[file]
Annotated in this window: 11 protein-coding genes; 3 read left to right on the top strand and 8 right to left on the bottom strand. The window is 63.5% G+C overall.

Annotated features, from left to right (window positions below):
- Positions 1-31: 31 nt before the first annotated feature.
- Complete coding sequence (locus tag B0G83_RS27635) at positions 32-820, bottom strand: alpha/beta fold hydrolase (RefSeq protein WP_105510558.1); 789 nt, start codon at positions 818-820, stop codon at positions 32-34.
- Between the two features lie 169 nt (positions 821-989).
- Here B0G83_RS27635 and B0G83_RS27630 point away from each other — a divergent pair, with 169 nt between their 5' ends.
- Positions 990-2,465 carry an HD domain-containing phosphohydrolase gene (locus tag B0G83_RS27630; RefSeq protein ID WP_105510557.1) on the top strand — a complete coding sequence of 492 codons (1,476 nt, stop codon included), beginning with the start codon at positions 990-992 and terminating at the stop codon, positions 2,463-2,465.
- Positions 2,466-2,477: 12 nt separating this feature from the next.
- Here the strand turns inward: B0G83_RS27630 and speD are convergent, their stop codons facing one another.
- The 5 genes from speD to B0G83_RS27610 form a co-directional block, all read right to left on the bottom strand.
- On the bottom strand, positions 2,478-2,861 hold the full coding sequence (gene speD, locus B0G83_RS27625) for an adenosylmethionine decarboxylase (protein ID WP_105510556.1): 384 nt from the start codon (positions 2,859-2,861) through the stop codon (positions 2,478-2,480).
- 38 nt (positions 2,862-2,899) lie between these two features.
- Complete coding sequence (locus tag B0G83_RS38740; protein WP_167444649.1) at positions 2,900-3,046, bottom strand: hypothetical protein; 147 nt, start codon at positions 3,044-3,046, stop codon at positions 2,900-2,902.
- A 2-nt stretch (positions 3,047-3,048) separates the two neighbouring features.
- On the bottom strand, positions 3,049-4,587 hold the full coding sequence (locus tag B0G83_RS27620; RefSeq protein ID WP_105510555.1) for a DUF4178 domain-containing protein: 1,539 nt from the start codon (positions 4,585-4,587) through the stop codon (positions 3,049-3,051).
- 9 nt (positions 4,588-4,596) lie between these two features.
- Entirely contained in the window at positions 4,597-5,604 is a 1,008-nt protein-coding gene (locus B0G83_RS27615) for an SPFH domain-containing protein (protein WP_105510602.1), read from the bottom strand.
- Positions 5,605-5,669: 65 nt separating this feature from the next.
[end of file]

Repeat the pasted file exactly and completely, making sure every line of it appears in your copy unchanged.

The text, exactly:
Annotated in this window: 11 protein-coding genes; 3 read left to right on the top strand and 8 right to left on the bottom strand. The window is 63.5% G+C overall.

Annotated features, from left to right (window positions below):
- Positions 1-31: 31 nt before the first annotated feature.
- Complete coding sequence (locus tag B0G83_RS27635) at positions 32-820, bottom strand: alpha/beta fold hydrolase (RefSeq protein WP_105510558.1); 789 nt, start codon at positions 818-820, stop codon at positions 32-34.
- Between the two features lie 169 nt (positions 821-989).
- Here B0G83_RS27635 and B0G83_RS27630 point away from each other — a divergent pair, with 169 nt between their 5' ends.
- Positions 990-2,465 carry an HD domain-containing phosphohydrolase gene (locus tag B0G83_RS27630; RefSeq protein ID WP_105510557.1) on the top strand — a complete coding sequence of 492 codons (1,476 nt, stop codon included), beginning with the start codon at positions 990-992 and terminating at the stop codon, positions 2,463-2,465.
- Positions 2,466-2,477: 12 nt separating this feature from the next.
- Here the strand turns inward: B0G83_RS27630 and speD are convergent, their stop codons facing one another.
- The 5 genes from speD to B0G83_RS27610 form a co-directional block, all read right to left on the bottom strand.
- On the bottom strand, positions 2,478-2,861 hold the full coding sequence (gene speD, locus B0G83_RS27625) for an adenosylmethionine decarboxylase (protein ID WP_105510556.1): 384 nt from the start codon (positions 2,859-2,861) through the stop codon (positions 2,478-2,480).
- 38 nt (positions 2,862-2,899) lie between these two features.
- Complete coding sequence (locus tag B0G83_RS38740; protein WP_167444649.1) at positions 2,900-3,046, bottom strand: hypothetical protein; 147 nt, start codon at positions 3,044-3,046, stop codon at positions 2,900-2,902.
- A 2-nt stretch (positions 3,047-3,048) separates the two neighbouring features.
- On the bottom strand, positions 3,049-4,587 hold the full coding sequence (locus tag B0G83_RS27620; RefSeq protein ID WP_105510555.1) for a DUF4178 domain-containing protein: 1,539 nt from the start codon (positions 4,585-4,587) through the stop codon (positions 3,049-3,051).
- 9 nt (positions 4,588-4,596) lie between these two features.
- Entirely contained in the window at positions 4,597-5,604 is a 1,008-nt protein-coding gene (locus B0G83_RS27615) for an SPFH domain-containing protein (protein WP_105510602.1), read from the bottom strand.
- Positions 5,605-5,669: 65 nt separating this feature from the next.